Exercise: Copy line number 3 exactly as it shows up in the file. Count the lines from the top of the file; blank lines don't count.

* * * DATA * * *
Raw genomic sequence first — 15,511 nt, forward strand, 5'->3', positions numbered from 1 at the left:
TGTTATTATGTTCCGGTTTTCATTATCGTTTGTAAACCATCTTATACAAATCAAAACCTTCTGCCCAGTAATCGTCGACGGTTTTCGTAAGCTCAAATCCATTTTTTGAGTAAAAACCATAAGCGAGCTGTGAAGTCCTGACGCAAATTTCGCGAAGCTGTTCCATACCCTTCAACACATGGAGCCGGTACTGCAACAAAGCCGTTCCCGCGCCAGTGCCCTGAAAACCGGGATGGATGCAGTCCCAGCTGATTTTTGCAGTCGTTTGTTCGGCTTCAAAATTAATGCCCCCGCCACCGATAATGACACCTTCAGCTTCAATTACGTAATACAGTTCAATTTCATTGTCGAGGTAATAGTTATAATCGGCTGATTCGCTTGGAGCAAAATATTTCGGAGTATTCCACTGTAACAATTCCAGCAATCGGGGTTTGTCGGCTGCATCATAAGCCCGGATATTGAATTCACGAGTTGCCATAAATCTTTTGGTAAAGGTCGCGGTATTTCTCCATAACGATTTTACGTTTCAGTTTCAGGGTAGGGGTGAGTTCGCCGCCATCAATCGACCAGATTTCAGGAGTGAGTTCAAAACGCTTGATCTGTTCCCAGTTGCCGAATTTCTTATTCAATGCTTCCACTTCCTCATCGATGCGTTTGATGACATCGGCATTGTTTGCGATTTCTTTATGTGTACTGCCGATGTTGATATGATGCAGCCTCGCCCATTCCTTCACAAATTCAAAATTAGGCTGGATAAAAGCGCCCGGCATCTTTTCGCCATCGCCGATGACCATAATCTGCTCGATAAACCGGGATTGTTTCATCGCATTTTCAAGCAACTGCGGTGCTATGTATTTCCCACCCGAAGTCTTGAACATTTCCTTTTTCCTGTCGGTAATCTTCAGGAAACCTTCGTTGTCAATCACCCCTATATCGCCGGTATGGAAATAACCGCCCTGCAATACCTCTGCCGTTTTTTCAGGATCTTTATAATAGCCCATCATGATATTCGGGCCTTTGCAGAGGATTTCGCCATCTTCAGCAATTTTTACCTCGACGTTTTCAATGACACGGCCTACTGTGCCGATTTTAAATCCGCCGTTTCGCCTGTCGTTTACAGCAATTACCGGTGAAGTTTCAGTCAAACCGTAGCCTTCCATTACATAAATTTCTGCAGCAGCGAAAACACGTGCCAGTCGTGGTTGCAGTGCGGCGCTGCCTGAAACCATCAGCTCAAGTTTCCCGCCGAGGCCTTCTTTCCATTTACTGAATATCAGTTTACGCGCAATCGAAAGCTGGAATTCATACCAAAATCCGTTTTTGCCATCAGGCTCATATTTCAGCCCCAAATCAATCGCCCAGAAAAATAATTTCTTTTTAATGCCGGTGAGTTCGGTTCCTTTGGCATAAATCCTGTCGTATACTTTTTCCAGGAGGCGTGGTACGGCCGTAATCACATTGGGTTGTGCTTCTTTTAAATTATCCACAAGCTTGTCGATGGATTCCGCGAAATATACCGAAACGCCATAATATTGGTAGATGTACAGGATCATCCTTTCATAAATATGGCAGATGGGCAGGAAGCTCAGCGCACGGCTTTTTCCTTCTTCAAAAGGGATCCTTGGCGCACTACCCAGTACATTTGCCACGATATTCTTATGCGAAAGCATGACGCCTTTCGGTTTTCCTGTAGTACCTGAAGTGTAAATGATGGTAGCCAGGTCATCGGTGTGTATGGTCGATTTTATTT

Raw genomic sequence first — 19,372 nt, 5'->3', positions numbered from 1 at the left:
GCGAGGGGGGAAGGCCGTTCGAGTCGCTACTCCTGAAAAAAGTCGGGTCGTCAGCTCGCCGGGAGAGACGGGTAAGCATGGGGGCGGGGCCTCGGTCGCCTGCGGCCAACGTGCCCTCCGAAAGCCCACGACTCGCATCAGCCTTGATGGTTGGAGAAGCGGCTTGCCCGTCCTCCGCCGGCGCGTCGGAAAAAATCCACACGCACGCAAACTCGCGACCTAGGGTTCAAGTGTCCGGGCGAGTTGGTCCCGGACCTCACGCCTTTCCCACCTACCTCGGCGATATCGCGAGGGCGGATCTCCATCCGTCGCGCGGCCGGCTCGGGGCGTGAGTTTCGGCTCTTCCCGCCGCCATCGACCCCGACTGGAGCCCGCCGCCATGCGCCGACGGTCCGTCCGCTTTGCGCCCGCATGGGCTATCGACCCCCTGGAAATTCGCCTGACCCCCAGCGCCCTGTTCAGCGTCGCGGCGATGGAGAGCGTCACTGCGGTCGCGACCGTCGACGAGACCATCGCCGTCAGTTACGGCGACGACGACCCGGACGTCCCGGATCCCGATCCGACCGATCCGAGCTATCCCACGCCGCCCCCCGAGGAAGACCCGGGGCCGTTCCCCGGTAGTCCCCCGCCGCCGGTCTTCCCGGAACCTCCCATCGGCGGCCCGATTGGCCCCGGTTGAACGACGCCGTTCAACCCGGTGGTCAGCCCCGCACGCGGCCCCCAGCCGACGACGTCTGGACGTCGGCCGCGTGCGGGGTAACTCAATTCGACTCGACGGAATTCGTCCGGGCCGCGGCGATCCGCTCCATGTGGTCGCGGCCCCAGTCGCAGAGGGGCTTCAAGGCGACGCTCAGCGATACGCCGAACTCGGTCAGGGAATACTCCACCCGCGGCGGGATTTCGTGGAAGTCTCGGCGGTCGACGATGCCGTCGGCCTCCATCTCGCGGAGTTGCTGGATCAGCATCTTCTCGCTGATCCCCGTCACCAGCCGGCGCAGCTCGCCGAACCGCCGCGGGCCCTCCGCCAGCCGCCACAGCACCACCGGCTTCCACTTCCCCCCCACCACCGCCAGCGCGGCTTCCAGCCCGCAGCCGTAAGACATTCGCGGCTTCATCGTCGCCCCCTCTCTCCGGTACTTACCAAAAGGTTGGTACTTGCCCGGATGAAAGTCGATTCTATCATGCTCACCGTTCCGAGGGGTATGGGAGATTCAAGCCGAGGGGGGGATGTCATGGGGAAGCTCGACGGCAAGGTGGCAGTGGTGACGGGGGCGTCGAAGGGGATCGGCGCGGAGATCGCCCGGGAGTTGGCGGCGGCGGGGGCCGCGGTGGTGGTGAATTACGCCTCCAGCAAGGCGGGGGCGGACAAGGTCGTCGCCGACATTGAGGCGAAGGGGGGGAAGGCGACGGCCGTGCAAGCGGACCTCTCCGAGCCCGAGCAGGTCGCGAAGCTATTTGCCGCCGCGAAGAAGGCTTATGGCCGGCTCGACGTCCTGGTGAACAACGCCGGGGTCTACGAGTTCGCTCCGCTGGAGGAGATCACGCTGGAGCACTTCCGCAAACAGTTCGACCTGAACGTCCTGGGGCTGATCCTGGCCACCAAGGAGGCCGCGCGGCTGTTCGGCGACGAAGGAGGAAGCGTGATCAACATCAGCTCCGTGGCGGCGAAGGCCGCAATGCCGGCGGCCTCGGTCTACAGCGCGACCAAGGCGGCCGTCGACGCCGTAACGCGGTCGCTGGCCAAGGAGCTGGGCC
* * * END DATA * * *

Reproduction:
Raw genomic sequence first — 19,372 nt, 5'->3', positions numbered from 1 at the left: